“This is like art!” is a comment that has popped up on this blog more times than I care to remember. I am after all, the blogger who sniffs out designers, who can make garments out of balloons (paraphrasing something that Amy Odell wrote on Twitter). However it’s not necessarily a phrase I’m personally prone to using when writing. To liken fashion to art is problematic for me in such that it a) suggests that fashion is not as lofty or as worthy an art form in comparison to fine art and b) that fashion has been rendered unwearable and intangible and that it can only be appreciated on a mannequin and behind glass walls in a museum.
In a season when the two fields – art and fashion – have come into cahoots with each other in ways that are more direct and in some cases deliberately literal than ever before, it’s time to re-examine that phrase. In particular, Karl Lagerfeld confronted it heads on at the Chanel show. Art isn’t always the lofty and idealistic goody two-shoes elder sister that people often think it is and by comparison, fashion shouldn’t be pitted as the less noble, shallow wayward baby sister. Case in point, Lagerfeld built himself an art gallery at the Grand Palais, filled with artworks that were faux but convincing at the same time, as they adopted tropes of familiar contemporary art. If they were transported out of their fashion show context and into the Gagosian Gallery or Haunch of Venison gallery, you would be none the wiser that they were all conjured up out of Lagerfeld’s set design head.
As guests filed in, the #Chanel selfie rampage began. I saw one particular Chinese girl attempt to have her picture taken with every piece of artwork dotted around the cavernous space, as though it were a theme park to ratch up bonus points, by seeing as many artworks as possible. Well, it was of sorts. Some draped their bodies across some of the larger pieces such as the double CC’s sculpture in the corner. I thought someone might start twerking in front of the giant Chanel No. 5 bottle in a bid to get the best #Chanel selfie out there. Art for Lagerfeld, particularly in its contemporary form was a commodity, ready to be sold and consumed, much like everything the house of Chanel produces.
Lagerfeld makes no bones about the symbiotic relationship between commerce and fashion. There was no hoity toity collaboration between Chanel and an artist. Nor were there even artist references that would send journalists to Artcylopedia. He simply looked at art as a thematic subject matter, as a field and and occupation to mine for surface-driven inspiration. So there were flecks of vivid paint around the eyes created by Peter Phillips, socks that bunched up around the ankles, scuffed up and scrawled over backpacks, quilted portfolios and necklaces that resembled pearl-ear headphones for a gang that might have attended an imaginary Central Saint Chanel school. The super rich of this world might actually send their kids to art schools (that only they can afford perhaps given the rise of school fees and reliance on international students) trussed up in this collection.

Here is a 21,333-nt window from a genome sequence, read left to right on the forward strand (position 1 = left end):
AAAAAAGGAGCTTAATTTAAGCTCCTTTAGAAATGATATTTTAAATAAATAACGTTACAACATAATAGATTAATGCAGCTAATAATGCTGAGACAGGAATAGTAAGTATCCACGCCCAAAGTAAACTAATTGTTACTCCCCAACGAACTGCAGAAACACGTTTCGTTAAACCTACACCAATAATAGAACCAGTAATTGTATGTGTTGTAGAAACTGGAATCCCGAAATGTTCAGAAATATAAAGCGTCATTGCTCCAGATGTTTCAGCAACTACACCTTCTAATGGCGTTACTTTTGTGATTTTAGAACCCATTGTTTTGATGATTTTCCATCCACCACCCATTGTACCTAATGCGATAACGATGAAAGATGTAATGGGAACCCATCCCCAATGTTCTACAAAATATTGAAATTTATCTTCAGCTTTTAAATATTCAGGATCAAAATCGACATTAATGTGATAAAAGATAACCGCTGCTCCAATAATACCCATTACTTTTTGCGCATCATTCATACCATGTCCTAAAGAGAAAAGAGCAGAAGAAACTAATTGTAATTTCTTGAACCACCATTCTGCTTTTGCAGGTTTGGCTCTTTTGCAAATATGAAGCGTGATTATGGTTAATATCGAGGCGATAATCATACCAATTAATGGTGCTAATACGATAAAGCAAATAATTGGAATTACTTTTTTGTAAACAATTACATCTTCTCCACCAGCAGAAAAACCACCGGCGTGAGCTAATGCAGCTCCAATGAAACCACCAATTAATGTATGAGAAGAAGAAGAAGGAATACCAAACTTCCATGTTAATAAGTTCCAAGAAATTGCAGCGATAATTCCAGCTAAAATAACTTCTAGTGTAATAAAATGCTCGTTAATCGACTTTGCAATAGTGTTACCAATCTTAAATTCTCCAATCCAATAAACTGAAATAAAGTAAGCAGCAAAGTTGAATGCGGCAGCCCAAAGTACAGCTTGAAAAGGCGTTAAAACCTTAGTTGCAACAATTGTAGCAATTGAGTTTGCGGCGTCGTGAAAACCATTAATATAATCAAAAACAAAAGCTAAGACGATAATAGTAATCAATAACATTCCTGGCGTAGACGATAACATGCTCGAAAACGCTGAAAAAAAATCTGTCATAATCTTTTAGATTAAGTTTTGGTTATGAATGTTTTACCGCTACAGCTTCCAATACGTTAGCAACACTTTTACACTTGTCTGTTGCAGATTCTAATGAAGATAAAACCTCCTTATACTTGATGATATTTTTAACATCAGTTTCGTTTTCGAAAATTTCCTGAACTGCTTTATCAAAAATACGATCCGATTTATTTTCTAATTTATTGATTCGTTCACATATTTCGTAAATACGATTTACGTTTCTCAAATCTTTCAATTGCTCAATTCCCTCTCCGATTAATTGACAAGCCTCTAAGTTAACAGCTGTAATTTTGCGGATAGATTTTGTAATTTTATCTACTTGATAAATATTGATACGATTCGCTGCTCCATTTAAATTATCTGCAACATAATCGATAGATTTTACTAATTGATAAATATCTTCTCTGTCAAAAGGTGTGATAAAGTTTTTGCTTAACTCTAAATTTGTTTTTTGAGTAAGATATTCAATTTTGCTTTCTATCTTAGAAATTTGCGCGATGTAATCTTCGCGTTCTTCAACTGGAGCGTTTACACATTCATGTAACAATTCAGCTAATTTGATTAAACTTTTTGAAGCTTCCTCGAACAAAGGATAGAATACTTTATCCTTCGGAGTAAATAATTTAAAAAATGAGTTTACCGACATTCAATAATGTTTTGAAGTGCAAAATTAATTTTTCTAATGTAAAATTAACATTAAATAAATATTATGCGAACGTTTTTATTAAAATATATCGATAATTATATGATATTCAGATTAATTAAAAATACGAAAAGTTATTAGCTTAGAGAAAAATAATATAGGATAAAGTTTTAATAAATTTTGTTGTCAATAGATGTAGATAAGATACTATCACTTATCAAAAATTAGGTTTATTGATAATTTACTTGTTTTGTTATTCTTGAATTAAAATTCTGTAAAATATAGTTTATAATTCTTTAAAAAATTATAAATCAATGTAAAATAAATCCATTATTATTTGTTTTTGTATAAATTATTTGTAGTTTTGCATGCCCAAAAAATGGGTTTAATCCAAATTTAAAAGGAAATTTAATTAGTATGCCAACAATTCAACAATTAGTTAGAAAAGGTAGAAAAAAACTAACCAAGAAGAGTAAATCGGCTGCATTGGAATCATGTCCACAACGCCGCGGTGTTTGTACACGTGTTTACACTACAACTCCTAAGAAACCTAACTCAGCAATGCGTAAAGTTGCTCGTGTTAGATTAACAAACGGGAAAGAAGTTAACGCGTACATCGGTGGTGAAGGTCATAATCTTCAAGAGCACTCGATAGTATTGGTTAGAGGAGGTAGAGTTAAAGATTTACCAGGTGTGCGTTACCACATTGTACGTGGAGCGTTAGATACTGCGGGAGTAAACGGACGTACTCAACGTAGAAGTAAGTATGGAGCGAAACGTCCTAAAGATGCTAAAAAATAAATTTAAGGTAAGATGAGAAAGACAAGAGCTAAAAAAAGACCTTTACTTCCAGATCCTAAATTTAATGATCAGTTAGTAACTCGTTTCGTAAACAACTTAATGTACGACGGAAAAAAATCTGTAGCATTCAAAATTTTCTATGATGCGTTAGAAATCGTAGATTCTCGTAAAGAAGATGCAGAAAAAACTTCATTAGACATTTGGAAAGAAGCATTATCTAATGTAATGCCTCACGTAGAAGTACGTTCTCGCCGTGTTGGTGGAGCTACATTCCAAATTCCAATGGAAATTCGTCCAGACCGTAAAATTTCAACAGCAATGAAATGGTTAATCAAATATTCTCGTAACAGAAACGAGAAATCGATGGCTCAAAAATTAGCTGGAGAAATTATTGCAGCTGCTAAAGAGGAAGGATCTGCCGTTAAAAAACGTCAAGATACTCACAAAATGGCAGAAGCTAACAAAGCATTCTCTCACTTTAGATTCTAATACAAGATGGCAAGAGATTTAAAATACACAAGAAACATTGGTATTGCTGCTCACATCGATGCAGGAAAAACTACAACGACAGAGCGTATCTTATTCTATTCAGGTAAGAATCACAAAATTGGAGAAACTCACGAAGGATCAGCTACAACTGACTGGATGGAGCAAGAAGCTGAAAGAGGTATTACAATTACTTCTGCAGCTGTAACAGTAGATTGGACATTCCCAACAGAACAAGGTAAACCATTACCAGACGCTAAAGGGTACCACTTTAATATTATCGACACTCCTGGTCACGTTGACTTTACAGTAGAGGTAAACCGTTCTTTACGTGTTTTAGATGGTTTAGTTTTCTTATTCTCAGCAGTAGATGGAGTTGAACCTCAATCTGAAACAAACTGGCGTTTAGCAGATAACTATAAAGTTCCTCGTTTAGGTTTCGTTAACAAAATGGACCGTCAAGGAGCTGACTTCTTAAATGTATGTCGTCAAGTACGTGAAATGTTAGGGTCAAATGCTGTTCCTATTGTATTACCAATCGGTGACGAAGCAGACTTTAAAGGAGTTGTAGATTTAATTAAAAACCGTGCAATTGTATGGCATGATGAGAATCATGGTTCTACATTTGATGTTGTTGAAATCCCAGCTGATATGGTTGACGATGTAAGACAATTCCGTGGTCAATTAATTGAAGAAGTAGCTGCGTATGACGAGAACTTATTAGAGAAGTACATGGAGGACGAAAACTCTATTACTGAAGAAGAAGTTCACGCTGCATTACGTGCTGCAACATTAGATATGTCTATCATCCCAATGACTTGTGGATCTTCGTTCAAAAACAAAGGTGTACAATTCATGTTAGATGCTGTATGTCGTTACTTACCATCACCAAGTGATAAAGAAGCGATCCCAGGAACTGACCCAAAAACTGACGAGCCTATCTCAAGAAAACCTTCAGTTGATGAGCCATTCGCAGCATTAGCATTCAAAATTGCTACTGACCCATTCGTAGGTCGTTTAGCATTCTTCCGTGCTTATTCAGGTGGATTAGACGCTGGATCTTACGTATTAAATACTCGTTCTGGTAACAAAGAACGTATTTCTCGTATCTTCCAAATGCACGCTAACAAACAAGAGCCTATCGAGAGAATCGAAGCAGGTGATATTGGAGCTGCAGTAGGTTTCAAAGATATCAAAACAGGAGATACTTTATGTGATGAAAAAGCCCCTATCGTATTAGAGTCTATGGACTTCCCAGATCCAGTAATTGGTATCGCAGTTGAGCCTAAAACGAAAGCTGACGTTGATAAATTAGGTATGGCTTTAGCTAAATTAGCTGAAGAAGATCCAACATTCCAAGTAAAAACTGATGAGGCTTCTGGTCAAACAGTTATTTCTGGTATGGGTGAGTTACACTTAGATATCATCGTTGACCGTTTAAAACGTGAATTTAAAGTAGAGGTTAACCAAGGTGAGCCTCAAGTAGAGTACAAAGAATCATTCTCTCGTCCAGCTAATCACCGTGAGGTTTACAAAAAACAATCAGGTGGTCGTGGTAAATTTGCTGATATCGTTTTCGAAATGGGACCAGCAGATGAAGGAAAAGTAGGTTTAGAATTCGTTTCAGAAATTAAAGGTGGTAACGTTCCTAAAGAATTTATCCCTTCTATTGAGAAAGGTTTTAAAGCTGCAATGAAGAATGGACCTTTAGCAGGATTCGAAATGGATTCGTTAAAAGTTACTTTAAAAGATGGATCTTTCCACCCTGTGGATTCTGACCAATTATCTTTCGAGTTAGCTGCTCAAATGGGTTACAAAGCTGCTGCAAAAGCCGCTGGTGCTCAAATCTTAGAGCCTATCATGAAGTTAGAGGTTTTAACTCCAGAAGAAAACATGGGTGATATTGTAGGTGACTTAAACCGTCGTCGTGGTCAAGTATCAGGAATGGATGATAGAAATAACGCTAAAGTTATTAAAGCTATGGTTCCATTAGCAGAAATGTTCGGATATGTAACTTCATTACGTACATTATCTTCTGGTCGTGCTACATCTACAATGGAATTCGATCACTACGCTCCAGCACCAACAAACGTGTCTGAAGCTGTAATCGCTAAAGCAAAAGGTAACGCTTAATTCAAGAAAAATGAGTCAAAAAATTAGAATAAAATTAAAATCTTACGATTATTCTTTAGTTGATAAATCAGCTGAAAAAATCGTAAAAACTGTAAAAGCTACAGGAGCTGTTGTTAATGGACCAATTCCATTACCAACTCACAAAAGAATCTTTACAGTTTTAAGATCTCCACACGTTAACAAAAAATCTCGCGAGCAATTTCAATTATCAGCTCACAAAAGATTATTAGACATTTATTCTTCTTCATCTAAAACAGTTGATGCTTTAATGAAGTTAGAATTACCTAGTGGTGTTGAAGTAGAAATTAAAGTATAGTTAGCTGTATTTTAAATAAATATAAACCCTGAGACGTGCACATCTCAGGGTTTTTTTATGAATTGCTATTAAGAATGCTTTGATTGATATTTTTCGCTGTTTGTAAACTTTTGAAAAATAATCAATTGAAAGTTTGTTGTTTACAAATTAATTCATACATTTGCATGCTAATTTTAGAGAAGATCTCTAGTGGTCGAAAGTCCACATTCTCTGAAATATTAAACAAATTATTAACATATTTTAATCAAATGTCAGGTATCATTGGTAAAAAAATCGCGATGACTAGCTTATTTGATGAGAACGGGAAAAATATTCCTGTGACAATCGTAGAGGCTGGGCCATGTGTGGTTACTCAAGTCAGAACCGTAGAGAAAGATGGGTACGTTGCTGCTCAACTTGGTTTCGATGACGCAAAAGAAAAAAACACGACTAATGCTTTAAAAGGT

That didn’t stop the rest of us from yearning for the lot of it for surface’s sake and that’s what Lagerfeld proposed for us to do instead of faffing around with analysis. I’d venture to say that this was one of the best Chanel collections I’ve personally ever seen from a wearing standpoint. More often than not, spectacle takes over the substance of the clothing at a Chanel show, especially in the scale of Grand Palais, where details are easily lost. I’ll come out of a Chanel show having seen the collection but feeling like I need to go on Style.com just to have another visual reminder of the actual clothes. Here, I remembered pretty much everything. The silhouettes, the accessories, the attitude, the fabrics (in particular, the ever techy-tweed flecked with translucent pink pvc) and memorable print motif in the form of watercolour paint swatches, that was sometimes pleated or woven from silk strips. The focus on that one motif towards the end of the show felt fresh for Chanel.
Like I said, when you liken fashion to art, the subtext is that you would prefer to keep said garments at arm’s length. Karl Lagerfeld has excelled at creating things with a desirability factor that means you instantly want to touch and feel what he’s done. These are clothes made to be worn and for those fortunate to be able to afford it, they will fly off the rails. You could say he’s got it down to a fine art.